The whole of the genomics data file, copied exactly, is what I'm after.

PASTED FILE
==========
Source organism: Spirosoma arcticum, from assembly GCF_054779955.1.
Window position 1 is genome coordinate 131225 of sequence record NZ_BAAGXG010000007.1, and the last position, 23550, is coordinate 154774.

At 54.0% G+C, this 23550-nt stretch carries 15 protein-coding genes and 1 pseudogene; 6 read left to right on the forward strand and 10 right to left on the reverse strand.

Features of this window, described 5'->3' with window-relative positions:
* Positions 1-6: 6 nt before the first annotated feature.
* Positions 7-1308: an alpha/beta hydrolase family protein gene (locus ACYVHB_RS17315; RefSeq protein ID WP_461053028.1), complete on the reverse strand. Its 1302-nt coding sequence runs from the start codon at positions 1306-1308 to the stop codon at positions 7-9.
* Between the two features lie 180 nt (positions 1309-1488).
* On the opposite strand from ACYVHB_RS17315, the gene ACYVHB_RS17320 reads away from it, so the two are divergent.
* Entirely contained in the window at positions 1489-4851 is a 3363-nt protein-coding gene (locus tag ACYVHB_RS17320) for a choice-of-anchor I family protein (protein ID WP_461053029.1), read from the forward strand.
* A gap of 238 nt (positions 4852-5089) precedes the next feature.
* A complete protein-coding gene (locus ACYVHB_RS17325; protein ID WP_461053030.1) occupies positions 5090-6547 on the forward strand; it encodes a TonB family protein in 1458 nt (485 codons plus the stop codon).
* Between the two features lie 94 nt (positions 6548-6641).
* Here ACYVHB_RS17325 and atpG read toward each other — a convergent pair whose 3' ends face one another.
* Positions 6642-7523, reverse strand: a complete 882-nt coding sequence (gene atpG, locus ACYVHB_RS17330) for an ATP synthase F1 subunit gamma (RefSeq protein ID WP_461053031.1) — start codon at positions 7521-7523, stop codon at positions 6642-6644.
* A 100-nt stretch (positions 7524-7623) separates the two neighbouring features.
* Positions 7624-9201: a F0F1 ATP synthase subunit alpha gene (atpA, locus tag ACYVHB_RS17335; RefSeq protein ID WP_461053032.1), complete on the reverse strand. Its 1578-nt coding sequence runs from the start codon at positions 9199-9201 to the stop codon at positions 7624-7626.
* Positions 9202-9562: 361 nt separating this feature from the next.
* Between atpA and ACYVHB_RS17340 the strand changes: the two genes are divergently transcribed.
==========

Source organism: Spirosoma arcticum, from assembly GCF_054779955.1.
Window position 1 is genome coordinate 131225 of sequence record NZ_BAAGXG010000007.1, and the last position, 23550, is coordinate 154774.

At 54.0% G+C, this 23550-nt stretch carries 15 protein-coding genes and 1 pseudogene; 6 read left to right on the forward strand and 10 right to left on the reverse strand.

Features of this window, described 5'->3' with window-relative positions:
* Positions 1-6: 6 nt before the first annotated feature.
* Positions 7-1308: an alpha/beta hydrolase family protein gene (locus ACYVHB_RS17315; RefSeq protein ID WP_461053028.1), complete on the reverse strand. Its 1302-nt coding sequence runs from the start codon at positions 1306-1308 to the stop codon at positions 7-9.
* Between the two features lie 180 nt (positions 1309-1488).
* On the opposite strand from ACYVHB_RS17315, the gene ACYVHB_RS17320 reads away from it, so the two are divergent.
* Entirely contained in the window at positions 1489-4851 is a 3363-nt protein-coding gene (locus tag ACYVHB_RS17320) for a choice-of-anchor I family protein (protein ID WP_461053029.1), read from the forward strand.
* A gap of 238 nt (positions 4852-5089) precedes the next feature.
* A complete protein-coding gene (locus ACYVHB_RS17325; protein ID WP_461053030.1) occupies positions 5090-6547 on the forward strand; it encodes a TonB family protein in 1458 nt (485 codons plus the stop codon).
* Between the two features lie 94 nt (positions 6548-6641).
* Here ACYVHB_RS17325 and atpG read toward each other — a convergent pair whose 3' ends face one another.
* Positions 6642-7523, reverse strand: a complete 882-nt coding sequence (gene atpG, locus ACYVHB_RS17330) for an ATP synthase F1 subunit gamma (RefSeq protein ID WP_461053031.1) — start codon at positions 7521-7523, stop codon at positions 6642-6644.
* A 100-nt stretch (positions 7524-7623) separates the two neighbouring features.
* Positions 7624-9201: a F0F1 ATP synthase subunit alpha gene (atpA, locus tag ACYVHB_RS17335; RefSeq protein ID WP_461053032.1), complete on the reverse strand. Its 1578-nt coding sequence runs from the start codon at positions 9199-9201 to the stop codon at positions 7624-7626.
* Positions 9202-9562: 361 nt separating this feature from the next.
* Between atpA and ACYVHB_RS17340 the strand changes: the two genes are divergently transcribed.